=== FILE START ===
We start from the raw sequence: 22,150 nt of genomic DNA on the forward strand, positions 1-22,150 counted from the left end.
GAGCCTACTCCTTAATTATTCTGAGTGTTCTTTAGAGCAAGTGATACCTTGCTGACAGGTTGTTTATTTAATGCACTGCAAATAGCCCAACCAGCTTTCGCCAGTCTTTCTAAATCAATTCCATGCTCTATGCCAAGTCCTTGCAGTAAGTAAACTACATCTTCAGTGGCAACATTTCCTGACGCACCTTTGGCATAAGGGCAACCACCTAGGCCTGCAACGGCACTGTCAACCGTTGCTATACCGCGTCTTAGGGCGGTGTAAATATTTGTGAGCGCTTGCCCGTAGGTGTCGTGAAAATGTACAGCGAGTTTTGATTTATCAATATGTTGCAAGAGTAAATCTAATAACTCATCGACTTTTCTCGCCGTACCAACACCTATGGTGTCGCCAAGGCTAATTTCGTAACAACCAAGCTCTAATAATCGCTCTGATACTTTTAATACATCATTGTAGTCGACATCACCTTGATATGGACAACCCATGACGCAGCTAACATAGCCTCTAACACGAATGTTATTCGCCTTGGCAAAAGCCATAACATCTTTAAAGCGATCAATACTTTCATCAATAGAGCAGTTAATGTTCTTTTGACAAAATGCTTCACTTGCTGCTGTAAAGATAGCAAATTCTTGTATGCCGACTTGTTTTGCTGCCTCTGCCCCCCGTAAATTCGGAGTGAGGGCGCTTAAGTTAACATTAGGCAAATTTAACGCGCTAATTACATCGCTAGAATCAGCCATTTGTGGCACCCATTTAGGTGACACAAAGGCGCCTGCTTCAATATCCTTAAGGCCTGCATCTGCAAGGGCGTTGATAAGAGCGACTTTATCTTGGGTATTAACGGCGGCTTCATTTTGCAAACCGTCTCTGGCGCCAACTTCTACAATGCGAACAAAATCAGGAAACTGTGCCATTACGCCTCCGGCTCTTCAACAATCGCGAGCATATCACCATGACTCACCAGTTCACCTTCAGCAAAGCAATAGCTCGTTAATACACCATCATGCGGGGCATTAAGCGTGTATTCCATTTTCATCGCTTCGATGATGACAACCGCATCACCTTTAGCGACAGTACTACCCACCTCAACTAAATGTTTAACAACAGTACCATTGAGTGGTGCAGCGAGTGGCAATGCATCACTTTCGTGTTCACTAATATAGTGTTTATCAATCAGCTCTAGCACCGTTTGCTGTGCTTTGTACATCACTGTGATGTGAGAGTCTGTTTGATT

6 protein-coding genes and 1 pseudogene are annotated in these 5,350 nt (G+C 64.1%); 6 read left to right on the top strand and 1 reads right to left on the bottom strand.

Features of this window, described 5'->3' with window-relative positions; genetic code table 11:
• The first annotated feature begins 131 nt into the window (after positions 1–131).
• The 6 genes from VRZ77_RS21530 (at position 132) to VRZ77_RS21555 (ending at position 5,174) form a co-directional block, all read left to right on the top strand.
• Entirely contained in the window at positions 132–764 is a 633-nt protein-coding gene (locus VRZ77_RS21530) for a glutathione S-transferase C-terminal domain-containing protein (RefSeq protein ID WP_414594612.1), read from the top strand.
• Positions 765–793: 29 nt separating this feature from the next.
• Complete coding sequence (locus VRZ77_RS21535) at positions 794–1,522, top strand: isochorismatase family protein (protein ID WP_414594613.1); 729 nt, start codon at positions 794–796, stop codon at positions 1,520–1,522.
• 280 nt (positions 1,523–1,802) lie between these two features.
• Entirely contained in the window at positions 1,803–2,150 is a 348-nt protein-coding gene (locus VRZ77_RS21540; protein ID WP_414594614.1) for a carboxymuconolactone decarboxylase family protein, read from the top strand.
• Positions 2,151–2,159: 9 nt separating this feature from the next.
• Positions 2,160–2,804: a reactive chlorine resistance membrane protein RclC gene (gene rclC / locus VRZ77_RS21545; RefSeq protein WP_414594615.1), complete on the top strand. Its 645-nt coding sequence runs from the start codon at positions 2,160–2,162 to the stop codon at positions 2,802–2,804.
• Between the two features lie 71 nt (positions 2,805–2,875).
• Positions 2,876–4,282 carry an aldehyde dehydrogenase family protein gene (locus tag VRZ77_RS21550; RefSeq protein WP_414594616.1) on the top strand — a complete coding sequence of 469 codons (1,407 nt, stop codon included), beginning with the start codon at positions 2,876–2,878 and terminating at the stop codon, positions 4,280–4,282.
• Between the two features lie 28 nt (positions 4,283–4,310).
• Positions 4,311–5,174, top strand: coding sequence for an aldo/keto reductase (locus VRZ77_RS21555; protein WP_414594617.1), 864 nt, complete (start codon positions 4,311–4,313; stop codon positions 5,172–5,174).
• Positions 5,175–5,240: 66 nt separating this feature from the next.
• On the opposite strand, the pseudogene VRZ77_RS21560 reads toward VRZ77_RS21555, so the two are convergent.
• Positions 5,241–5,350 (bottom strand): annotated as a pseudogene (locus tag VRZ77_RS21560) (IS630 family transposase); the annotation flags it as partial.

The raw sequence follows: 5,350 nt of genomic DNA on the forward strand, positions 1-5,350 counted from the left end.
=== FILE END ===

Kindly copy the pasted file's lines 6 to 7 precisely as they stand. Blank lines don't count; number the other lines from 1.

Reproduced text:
• The 6 genes from VRZ77_RS21530 (at position 132) to VRZ77_RS21555 (ending at position 5,174) form a co-directional block, all read left to right on the top strand.
• Entirely contained in the window at positions 132–764 is a 633-nt protein-coding gene (locus VRZ77_RS21530) for a glutathione S-transferase C-terminal domain-containing protein (RefSeq protein ID WP_414594612.1), read from the top strand.